Catholic Transcript Magazine of the Roman Catholic Archdiocese of Hartford Connecticut

As we celebrate the 175th Anniversary of the Archdiocese, we look back… on July 17, 1891 when Bishop Lawrence S. McMahon dedicated St. Bernard Church, Enfield.
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cram halfFor my McCarthy cousins

I was 7 years old when my favorite aunt invited me to join her on a shopping excursion to the new mall. My aunt is much younger than my mother, and in my eyes, she was the coolest person on the planet. Besides, malls had escalators. That’s all I needed to know.

Aunt Mary and I drove the eight miles to the Peabody Shopping Center. I was bursting with excitement as we made our way into a large multilevel department store. Before long, however, I grew bored with my aunt’s shopping, so I asked if I could ride the nearby escalator. “Alright,” Aunt Mary agreed, “but just go up one floor, then turn around and come right back down. Do you understand?”

I nodded my head. “Up one floor and down one floor.”

Feeling like I’d been set loose in a candy shop, I raced to the escalator. I cautiously stepped onto it and was instantly transported to another world. Below me, everything appeared to be shrinking. I saw racks of sparkly dresses and funny mannequin people and ladies trying on lipstick. I even saw my reflection in the walls of the escalator. It was like an enchanted city.

By the time I arrived at the top, I had long forgotten my promise to come right back down. I continued up a second floor, then down one, up two, down four.

Then I remembered my promise to ride the escalator only one time. That’s okay, I thought in my simple 7-year-old mind. I can do that. So I rode up one floor, turned around and came down one floor. I fully expected to see my aunt awaiting me.

But my aunt wasn’t there. I went down another level. No Aunt Mary. Up one. Down one. I didn’t realize that I was going nowhere. So I did what any self-respecting 7-year-old would do. I stood in the middle of the sales floor and cried.

Before long, a little girl approached me and tugged on my dress. “Excuse me,” she said. “Why are you crying?”

I cried.

“Excuse me,” she tried again. “Are you lost?”

I looked at her. And I cried.

“Mama, I think that girl might be lost,” she told her mother.

“Oh, sweetheart,” the mother crooned to me in her most soothing voice. “Are you lost?”

I cried.

“Are you here with your Mom?”

I cried.

Mother and daughter took me to the office where a nice woman launched into the same routine. “Hi there, sweetie. Are you lost?”

I cried.

“What’s your name, little girl?” she pressed.

I cried.

With no hope of gleaning information from me, the woman turned on the loud speaker. “Attention, shoppers. Will the owner of a little girl in a blue dress please come to the office to claim her?”

It wasn’t long before a worried Aunt Mary appeared at the office door. She offered profuse thanks to the mother, child and nice lady. Then we headed back to the sales floor.

“Where were you?” I asked between sobs.

“I was right here,” she replied. “Where were you?” And then it dawned on her. “Did you forget your promise to ride the escalator only one time?”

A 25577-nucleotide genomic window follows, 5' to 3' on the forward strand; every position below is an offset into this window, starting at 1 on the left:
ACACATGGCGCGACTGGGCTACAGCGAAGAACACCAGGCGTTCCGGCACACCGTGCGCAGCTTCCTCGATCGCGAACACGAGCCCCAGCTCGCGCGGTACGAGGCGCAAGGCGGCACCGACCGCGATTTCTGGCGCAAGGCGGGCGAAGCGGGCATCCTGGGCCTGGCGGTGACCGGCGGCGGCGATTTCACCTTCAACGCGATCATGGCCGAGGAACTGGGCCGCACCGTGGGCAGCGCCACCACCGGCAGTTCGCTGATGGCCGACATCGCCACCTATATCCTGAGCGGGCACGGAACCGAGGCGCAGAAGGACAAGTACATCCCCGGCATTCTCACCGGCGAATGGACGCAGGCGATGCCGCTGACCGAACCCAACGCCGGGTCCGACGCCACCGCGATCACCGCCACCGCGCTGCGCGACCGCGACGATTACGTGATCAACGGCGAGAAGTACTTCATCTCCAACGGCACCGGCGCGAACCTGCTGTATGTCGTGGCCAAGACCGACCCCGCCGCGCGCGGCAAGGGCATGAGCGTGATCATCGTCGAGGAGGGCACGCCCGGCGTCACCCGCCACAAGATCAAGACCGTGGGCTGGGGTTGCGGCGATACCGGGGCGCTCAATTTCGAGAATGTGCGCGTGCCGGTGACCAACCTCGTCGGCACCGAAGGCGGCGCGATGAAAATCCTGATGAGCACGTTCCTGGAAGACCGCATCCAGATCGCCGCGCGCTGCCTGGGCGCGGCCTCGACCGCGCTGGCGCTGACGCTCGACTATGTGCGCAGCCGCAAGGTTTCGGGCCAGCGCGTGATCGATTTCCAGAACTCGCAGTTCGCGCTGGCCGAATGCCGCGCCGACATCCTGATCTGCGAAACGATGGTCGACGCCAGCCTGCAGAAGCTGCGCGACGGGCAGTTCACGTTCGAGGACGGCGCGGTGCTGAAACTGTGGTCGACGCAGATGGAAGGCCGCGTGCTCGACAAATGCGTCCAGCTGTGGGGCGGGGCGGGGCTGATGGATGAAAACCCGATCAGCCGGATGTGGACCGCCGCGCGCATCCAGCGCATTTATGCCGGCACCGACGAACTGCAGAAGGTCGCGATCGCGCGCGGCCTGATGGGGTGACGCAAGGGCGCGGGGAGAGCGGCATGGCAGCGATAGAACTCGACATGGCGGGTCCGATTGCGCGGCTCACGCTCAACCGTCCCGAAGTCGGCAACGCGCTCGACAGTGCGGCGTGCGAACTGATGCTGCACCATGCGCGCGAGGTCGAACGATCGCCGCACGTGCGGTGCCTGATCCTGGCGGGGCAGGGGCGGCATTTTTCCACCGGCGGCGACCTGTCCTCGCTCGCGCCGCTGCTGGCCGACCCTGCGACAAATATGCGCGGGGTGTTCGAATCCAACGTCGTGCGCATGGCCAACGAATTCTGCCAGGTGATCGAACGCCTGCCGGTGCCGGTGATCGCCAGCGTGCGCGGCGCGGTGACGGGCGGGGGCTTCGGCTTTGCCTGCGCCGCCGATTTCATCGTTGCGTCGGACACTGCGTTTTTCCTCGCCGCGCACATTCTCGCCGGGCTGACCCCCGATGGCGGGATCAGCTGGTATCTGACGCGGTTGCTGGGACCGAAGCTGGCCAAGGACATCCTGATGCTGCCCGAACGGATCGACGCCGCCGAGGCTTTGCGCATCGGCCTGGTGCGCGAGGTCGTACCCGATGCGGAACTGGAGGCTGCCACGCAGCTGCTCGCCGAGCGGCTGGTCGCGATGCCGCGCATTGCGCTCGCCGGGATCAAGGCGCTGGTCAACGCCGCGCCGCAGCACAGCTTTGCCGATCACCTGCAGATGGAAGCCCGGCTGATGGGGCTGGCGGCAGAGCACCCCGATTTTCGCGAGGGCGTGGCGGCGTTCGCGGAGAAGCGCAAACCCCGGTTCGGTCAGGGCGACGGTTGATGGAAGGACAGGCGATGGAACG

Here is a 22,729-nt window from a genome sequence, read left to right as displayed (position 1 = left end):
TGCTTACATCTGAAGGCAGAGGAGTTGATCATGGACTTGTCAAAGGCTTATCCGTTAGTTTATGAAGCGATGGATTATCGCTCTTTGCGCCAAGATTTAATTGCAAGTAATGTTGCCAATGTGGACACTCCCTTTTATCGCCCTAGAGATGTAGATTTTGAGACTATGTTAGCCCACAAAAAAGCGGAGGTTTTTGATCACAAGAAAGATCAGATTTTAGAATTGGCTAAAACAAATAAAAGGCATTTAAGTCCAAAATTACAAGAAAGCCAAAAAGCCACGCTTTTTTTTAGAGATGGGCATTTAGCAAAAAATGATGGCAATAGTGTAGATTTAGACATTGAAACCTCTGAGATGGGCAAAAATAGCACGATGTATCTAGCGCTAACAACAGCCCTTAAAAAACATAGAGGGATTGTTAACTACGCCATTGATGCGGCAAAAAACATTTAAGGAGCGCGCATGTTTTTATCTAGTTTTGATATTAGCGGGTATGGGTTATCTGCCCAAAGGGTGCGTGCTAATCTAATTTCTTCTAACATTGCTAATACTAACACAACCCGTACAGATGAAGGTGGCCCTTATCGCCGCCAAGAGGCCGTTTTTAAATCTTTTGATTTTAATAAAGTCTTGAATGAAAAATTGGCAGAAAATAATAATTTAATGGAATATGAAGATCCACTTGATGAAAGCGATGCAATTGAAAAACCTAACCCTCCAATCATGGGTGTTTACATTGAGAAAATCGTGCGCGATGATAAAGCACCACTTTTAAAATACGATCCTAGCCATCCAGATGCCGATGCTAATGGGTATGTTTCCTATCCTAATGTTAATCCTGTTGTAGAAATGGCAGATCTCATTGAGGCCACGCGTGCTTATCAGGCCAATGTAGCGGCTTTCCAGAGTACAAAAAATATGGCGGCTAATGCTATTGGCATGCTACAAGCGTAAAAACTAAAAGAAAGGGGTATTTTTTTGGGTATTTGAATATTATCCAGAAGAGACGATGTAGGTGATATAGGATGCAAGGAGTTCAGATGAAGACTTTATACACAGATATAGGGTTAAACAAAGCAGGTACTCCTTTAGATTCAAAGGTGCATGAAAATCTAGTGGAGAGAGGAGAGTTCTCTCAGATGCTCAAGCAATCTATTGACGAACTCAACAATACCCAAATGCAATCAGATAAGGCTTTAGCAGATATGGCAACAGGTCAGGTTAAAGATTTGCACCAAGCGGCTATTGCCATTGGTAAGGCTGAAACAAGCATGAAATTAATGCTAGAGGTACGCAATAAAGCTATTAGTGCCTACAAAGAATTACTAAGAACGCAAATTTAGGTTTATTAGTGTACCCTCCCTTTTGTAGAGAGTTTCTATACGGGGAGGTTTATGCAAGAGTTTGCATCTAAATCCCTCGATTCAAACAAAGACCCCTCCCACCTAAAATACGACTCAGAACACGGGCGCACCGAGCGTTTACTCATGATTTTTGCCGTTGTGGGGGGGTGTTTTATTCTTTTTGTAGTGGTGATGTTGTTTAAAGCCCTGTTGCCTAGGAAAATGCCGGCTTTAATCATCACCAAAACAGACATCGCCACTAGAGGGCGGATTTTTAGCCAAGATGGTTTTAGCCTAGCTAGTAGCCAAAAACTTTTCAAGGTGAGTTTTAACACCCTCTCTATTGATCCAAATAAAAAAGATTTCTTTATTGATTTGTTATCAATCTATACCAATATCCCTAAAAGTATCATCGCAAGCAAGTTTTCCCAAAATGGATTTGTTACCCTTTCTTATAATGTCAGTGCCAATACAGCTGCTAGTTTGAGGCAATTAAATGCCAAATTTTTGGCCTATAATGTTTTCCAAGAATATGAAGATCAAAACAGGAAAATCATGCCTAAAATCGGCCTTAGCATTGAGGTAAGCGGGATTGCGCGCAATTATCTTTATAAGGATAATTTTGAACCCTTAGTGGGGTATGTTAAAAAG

I dropped my head in shame. “Uh-huh,” I mumbled.

I suppose there’s a moral to the story but darned if I know what it is. Honestly, the only thing I learned is that the next time I get lost at a shopping mall, it’s probably not the best course of action to stand in the middle of the sales floor and cry.

But I’m still not sorry I rode the escalator more than one time.

Regina Cram lives in Glastonbury and is a freelance writer. She is the author of Do Bad Guys Wear Socks? Living the Gospel in Everyday Life.

alertAt the Spring Assembly of the U.S. bishops, Cardinal Joseph Tobin suggested that a delegation ofbishops go to the border to see for themselves what was happening to newly arrived immigrants, families and children. On July 1 and 2, Cardinal Daniel DiNardo, president of the U.S. bishops conference, and five other bishops conducted a pastoral visit to the diocese of Brownsville, Texas. Stops included Mass at the Shrine of Our Lady of San Juan del Valle with the community, a visit to anHHS/OBR Shelter and Mass for the families there, a visit to the Customs and Border Patrol processing center in McAllen, TX, and a press conference at the end of their visit. Catholic News Service accompanied the bishops on their border trip. 

  1. Backgrounder and analysis of the bishops’ trip to the border: Cardinal DiNardo told CNS, “You cannot look at immigration as an abstraction when you meet” the people behind the issue.
  2. At final press conference, Cardinal Daniel Dinardo said the church was willing to be part of any conversation to find humane solutions because even a policy of detaining families together in facilities caused “concern.”
  3. Bishops serve soup to immigrant families at a center run by Catholic Charities and listen to their stories. Scranton Bishop Joseph Bambera said he found hope in hearing the people in the room talk about what’s ahead. They didn’t speak of making money but of finding safety for their children, he said, driven by “the most basic instinct to protect your family.”
  4. At an opening Mass he Basilica of Our Lady of San Juan del Valle-National Shrine near McAllen, Texas, Bishop Daniel Flores of Brownsville told Massgoers, “The bishops are visiting here so they can stop and look and talk to people and understand, especially the suffering of many who are amongst us,”

A delegation of U.S. bishops goes on a fact-finding mission at the U.S.-Mexican border to learn more about Central American immigration detention.

Following their visit to an immigrant detention center, U.S. bishops said they are even more determined to call on Congress for comprehensive immigration reform.